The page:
Where has the incrementalism that Establishment Democrats support gotten most Americans?

Before I try to answer this question, I apologize for my absence from this blog for the last few weeks. My father was in the hospital which required that my attention be directed first and foremost toward him. Now that he is back home and improving, I can deal with other issues like the one in the title of this piece.

The short answer to the question in the title is that the Democratic establishment’s support of incremental change has maintained the status quo and done very little for most Americans over the last 30 or more years. According to Slate.com, income for the top 20 percent of Americans has increased since the 1970s while income for the bottom 80 percent declined. In the 1970s the top 1 percent received 8 percent of total income while by 2007 they were receiving 18 percent. Now it’s an even greater amount. During the same period income for the bottom 20 percent had decreased 30 percent.

As I point out in my book, Breaking Big Money’s Grip on America, “between 2009 and 2012 the incomes of top 1 percent of citizens climbed 31.4 percent — or 95 percent of the total gain –while incomes of the other 99 percent grew only .4 percent.”

Since members of the Democratic establishment, for the most part, are in the top 20 percent which have seen their incomes increase over these last 30 years, they don’t feel an urgency for bold initiatives like Sen. Sanders proposes to reorder a system that has served them well. Like Secretary Clinton, they are fine with incrementalism. While many of them recognize various degrees of unfairness in the status quo, they don’t want to rock the boat too much for fear it might spring a leak or even capsize, causing significant harm to their relatively safe positions.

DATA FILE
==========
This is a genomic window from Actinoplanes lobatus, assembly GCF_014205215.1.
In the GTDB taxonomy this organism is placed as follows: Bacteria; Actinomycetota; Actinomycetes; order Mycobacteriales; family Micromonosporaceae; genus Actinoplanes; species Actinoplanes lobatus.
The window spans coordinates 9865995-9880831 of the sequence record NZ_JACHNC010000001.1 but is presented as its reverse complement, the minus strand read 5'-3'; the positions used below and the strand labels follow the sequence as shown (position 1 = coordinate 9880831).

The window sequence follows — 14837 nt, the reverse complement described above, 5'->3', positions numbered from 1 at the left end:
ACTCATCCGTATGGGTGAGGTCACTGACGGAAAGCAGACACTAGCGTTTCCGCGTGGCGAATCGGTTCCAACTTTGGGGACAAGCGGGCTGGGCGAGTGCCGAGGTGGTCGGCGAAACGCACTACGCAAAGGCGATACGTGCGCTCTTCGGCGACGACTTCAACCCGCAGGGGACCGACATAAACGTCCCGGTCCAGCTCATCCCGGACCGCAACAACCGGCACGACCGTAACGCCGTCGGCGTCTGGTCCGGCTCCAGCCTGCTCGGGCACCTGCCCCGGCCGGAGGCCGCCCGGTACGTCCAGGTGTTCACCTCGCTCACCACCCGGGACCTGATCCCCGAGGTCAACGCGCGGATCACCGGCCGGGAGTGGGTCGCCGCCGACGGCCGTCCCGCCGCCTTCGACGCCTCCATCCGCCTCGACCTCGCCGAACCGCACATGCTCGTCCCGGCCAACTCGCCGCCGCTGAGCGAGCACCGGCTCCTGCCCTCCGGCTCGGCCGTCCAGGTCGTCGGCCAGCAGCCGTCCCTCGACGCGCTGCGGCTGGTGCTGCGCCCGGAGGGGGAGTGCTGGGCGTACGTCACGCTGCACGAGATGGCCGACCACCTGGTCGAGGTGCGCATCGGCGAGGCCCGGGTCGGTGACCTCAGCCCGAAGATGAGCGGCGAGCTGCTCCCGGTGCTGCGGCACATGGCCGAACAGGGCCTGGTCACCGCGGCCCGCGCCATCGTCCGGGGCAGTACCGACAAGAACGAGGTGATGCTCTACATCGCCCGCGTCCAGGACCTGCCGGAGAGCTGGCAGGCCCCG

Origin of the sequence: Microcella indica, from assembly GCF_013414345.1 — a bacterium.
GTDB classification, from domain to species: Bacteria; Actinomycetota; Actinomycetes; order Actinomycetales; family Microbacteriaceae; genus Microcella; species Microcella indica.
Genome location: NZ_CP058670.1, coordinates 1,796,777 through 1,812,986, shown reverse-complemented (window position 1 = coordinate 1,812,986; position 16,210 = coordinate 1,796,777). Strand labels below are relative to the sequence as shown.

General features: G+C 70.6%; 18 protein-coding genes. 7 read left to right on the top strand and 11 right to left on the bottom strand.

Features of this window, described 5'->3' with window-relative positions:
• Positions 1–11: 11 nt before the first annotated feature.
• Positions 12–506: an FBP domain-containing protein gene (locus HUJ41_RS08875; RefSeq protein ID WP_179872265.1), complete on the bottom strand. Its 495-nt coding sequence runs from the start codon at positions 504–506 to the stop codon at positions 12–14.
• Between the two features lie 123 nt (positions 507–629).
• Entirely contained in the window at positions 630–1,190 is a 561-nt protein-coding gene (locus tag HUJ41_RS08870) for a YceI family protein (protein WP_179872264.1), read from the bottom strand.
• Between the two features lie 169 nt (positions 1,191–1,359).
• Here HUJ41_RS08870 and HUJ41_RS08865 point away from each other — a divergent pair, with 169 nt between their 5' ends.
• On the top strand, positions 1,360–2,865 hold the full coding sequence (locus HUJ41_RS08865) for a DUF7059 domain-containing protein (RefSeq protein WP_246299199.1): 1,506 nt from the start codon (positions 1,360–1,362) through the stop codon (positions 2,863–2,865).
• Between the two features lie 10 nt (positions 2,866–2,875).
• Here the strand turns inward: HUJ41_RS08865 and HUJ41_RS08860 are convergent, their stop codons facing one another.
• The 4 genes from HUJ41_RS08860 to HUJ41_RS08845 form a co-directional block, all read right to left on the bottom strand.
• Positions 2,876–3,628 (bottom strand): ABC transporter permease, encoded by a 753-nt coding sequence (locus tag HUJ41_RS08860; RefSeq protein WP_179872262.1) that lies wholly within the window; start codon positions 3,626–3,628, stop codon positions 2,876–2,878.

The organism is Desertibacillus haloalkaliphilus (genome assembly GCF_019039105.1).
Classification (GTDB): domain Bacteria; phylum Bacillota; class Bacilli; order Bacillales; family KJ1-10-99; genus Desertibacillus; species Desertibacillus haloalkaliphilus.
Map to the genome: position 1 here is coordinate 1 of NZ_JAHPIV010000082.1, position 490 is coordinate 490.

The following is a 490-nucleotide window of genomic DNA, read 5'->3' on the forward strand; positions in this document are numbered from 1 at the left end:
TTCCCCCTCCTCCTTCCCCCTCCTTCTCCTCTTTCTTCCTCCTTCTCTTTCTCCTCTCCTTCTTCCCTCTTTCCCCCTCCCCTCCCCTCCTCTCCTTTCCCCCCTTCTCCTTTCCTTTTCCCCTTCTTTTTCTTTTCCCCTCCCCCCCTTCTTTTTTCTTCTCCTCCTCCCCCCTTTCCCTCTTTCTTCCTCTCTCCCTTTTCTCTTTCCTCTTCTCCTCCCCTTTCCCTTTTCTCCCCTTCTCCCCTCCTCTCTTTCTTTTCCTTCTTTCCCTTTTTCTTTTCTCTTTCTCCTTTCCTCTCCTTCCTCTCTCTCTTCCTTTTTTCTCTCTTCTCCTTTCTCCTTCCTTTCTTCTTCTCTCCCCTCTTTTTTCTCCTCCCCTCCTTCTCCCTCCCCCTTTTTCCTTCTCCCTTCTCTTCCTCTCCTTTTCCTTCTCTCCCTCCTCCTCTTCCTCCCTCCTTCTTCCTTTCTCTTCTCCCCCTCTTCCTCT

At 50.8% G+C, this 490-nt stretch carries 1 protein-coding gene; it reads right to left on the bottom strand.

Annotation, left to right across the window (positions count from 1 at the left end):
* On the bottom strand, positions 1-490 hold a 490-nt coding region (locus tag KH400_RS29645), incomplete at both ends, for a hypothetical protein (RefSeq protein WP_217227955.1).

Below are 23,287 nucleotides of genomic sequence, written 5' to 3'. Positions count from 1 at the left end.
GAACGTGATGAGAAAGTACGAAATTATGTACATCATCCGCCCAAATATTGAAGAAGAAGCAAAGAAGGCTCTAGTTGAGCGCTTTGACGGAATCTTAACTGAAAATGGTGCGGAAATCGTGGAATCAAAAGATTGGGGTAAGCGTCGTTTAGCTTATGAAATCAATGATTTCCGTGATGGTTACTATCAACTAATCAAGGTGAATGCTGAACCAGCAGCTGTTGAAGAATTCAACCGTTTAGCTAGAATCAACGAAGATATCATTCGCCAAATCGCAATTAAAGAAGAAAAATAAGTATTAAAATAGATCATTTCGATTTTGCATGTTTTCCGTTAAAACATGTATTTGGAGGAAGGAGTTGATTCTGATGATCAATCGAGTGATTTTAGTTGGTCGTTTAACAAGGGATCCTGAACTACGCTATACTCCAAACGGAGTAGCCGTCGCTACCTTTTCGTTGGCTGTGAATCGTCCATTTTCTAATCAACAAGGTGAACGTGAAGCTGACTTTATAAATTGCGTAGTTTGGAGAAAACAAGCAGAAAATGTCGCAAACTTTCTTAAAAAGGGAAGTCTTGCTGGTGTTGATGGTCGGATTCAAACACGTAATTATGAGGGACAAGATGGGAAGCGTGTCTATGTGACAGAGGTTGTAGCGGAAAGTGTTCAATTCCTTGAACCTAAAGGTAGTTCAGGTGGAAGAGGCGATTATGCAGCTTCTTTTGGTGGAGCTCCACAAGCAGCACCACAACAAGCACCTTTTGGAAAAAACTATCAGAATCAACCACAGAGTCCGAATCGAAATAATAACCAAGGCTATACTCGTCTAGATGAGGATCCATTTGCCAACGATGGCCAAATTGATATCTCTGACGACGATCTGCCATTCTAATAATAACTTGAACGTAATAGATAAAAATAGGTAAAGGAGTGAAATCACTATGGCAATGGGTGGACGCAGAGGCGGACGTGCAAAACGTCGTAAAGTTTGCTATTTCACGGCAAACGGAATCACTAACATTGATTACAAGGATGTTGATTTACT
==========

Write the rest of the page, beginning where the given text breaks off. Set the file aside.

As Brent Budowsky writes for The Hill, it is Sanders’ growing popularity that seems to have ignited the establishment’s backlash against him: “Virtually the entire Washington and Wall Street establishments are now in a state of panic about the possibility of a [Sanders] victory in the Iowa Democratic caucus next Monday,” Budowsky writes. “What the insider Washington Democratic establishment fails to understand is that the issues Sanders raises have great appeal to the broad nation.” Moreover, the establishment’s pushback exposes their lack of conviction for a truly fair and just society.

The great majority of Americans who represent “the broad nation” and are on the lower decks of our economic ship feel they are in danger of drowning as their financial boat takes on more water. Incrementalism will not save them or their children. Sen. Sanders’s calls for strong measures to redirect America’s economic and social policies gives them hope that they can yet land on solid ground.